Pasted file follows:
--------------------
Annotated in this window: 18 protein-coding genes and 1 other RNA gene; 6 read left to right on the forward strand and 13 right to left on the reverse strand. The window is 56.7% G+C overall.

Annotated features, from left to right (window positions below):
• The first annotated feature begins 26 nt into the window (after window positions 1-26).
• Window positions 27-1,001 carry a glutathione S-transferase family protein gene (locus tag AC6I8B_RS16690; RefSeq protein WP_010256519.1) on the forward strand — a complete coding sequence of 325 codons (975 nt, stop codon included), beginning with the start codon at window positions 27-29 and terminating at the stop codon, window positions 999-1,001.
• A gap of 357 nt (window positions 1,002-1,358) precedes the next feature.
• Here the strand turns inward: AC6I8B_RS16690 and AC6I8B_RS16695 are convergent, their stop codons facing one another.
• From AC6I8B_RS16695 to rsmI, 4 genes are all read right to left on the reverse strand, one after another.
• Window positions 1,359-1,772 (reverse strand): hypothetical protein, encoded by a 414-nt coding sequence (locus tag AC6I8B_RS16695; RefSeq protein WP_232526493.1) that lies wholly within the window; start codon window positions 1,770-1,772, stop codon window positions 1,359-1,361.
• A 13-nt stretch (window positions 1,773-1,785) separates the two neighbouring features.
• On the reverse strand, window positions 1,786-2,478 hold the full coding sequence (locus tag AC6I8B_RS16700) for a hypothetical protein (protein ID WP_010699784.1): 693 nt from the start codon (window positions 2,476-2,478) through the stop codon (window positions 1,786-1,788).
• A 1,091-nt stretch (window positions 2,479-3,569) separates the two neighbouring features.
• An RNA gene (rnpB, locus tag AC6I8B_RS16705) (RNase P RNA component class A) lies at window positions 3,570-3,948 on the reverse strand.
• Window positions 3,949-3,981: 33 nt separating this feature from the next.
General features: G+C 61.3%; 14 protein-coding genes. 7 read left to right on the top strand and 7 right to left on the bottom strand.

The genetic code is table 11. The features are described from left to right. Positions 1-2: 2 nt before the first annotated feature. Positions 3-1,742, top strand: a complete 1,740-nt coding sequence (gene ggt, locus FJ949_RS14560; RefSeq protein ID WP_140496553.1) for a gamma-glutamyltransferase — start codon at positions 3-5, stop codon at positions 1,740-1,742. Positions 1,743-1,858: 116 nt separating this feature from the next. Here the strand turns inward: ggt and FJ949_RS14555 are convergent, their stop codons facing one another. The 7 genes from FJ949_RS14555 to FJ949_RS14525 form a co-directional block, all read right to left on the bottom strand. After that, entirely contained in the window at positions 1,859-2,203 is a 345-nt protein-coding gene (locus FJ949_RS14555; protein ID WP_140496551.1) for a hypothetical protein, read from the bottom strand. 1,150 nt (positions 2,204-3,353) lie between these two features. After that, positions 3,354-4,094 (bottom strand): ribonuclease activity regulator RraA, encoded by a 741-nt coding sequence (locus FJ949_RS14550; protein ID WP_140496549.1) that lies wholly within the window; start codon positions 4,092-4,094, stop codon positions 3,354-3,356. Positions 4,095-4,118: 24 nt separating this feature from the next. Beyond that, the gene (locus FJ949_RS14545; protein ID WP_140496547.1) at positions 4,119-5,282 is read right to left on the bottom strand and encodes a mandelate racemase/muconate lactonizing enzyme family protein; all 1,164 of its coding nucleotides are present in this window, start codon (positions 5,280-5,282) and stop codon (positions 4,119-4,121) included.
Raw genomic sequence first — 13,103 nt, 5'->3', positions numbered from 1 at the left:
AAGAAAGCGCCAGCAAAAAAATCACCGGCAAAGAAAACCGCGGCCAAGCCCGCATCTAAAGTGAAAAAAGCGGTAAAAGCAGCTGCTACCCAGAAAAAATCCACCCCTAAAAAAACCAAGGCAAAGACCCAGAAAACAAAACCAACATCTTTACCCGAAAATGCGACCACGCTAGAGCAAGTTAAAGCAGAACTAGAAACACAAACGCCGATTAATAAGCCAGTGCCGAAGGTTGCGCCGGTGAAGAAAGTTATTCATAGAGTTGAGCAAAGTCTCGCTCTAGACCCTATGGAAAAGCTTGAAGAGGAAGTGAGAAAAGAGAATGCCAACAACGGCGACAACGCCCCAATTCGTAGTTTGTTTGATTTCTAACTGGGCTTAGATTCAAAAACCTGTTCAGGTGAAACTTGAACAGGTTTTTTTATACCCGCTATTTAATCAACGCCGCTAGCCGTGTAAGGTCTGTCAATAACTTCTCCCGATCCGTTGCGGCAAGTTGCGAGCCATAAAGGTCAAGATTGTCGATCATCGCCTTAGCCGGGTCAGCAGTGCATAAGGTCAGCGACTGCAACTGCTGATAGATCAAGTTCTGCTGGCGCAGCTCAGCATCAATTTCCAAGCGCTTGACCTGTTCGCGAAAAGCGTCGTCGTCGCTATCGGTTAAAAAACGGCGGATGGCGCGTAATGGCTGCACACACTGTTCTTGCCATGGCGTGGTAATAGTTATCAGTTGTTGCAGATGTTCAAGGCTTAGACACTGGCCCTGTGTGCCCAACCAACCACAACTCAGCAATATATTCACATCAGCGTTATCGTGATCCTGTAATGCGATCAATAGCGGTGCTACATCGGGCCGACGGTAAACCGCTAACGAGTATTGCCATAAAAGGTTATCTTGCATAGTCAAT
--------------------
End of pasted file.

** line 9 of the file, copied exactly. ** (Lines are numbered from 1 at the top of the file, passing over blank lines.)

• A 13-nt stretch (window positions 1,773-1,785) separates the two neighbouring features.